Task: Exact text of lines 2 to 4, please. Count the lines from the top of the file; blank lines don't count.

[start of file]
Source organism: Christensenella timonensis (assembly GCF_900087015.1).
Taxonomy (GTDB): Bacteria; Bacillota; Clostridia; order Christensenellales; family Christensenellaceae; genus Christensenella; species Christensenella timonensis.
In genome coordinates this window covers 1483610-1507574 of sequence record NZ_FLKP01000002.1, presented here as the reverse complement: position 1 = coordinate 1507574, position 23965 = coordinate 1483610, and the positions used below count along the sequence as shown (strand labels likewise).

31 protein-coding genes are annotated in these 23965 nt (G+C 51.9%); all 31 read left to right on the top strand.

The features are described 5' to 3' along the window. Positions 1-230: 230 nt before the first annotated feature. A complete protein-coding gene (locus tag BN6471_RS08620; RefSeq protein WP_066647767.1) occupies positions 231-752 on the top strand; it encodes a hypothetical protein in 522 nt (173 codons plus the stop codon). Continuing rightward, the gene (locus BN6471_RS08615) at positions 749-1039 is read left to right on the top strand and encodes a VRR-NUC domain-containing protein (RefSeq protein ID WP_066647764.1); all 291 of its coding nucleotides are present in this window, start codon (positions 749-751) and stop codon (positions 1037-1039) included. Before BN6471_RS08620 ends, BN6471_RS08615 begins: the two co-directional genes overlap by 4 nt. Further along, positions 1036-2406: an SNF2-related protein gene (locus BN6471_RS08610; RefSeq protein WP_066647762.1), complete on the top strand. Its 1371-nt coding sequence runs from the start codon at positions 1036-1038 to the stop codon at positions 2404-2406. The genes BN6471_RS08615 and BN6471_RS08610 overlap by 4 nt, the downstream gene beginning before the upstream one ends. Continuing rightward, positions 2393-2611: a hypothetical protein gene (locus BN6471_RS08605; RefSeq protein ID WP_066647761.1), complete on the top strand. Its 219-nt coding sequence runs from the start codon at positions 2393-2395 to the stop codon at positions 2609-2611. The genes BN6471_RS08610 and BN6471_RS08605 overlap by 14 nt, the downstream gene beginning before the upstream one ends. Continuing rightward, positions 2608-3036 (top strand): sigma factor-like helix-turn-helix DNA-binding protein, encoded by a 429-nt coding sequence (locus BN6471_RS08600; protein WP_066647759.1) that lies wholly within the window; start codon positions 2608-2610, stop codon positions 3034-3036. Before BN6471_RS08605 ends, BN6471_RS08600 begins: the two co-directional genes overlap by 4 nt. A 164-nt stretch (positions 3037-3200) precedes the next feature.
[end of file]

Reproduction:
Taxonomy (GTDB): Bacteria; Bacillota; Clostridia; order Christensenellales; family Christensenellaceae; genus Christensenella; species Christensenella timonensis.
In genome coordinates this window covers 1483610-1507574 of sequence record NZ_FLKP01000002.1, presented here as the reverse complement: position 1 = coordinate 1507574, position 23965 = coordinate 1483610, and the positions used below count along the sequence as shown (strand labels likewise).

31 protein-coding genes are annotated in these 23965 nt (G+C 51.9%); all 31 read left to right on the top strand.